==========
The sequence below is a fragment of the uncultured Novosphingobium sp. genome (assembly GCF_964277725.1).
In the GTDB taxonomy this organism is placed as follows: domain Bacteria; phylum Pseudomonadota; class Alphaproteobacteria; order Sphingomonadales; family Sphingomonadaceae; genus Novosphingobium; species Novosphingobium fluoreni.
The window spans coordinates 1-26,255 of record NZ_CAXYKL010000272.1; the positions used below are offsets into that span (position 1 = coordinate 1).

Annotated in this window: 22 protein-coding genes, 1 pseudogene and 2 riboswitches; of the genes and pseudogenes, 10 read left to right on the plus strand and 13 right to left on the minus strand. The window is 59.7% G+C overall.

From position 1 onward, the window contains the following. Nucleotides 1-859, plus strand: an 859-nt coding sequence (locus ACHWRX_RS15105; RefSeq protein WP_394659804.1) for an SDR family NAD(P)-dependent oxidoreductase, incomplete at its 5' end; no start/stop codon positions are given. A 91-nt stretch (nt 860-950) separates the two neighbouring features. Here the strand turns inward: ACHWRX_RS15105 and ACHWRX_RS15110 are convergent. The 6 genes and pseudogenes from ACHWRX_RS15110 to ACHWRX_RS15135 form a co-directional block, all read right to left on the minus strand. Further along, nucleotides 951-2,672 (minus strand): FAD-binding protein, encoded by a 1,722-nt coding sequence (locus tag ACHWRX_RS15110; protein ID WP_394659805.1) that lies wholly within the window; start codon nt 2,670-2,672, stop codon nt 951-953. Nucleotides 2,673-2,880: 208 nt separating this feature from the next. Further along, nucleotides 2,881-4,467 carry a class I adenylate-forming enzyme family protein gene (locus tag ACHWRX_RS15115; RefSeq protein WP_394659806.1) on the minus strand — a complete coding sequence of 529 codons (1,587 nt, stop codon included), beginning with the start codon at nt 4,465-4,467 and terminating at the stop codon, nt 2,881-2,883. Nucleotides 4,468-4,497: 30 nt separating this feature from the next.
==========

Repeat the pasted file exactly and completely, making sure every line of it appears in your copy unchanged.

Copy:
The sequence below is a fragment of the uncultured Novosphingobium sp. genome (assembly GCF_964277725.1).
In the GTDB taxonomy this organism is placed as follows: domain Bacteria; phylum Pseudomonadota; class Alphaproteobacteria; order Sphingomonadales; family Sphingomonadaceae; genus Novosphingobium; species Novosphingobium fluoreni.
The window spans coordinates 1-26,255 of record NZ_CAXYKL010000272.1; the positions used below are offsets into that span (position 1 = coordinate 1).

Annotated in this window: 22 protein-coding genes, 1 pseudogene and 2 riboswitches; of the genes and pseudogenes, 10 read left to right on the plus strand and 13 right to left on the minus strand. The window is 59.7% G+C overall.

From position 1 onward, the window contains the following. Nucleotides 1-859, plus strand: an 859-nt coding sequence (locus ACHWRX_RS15105; RefSeq protein WP_394659804.1) for an SDR family NAD(P)-dependent oxidoreductase, incomplete at its 5' end; no start/stop codon positions are given. A 91-nt stretch (nt 860-950) separates the two neighbouring features. Here the strand turns inward: ACHWRX_RS15105 and ACHWRX_RS15110 are convergent. The 6 genes and pseudogenes from ACHWRX_RS15110 to ACHWRX_RS15135 form a co-directional block, all read right to left on the minus strand. Further along, nucleotides 951-2,672 (minus strand): FAD-binding protein, encoded by a 1,722-nt coding sequence (locus tag ACHWRX_RS15110; protein ID WP_394659805.1) that lies wholly within the window; start codon nt 2,670-2,672, stop codon nt 951-953. Nucleotides 2,673-2,880: 208 nt separating this feature from the next. Further along, nucleotides 2,881-4,467 carry a class I adenylate-forming enzyme family protein gene (locus tag ACHWRX_RS15115; RefSeq protein WP_394659806.1) on the minus strand — a complete coding sequence of 529 codons (1,587 nt, stop codon included), beginning with the start codon at nt 4,465-4,467 and terminating at the stop codon, nt 2,881-2,883. Nucleotides 4,468-4,497: 30 nt separating this feature from the next.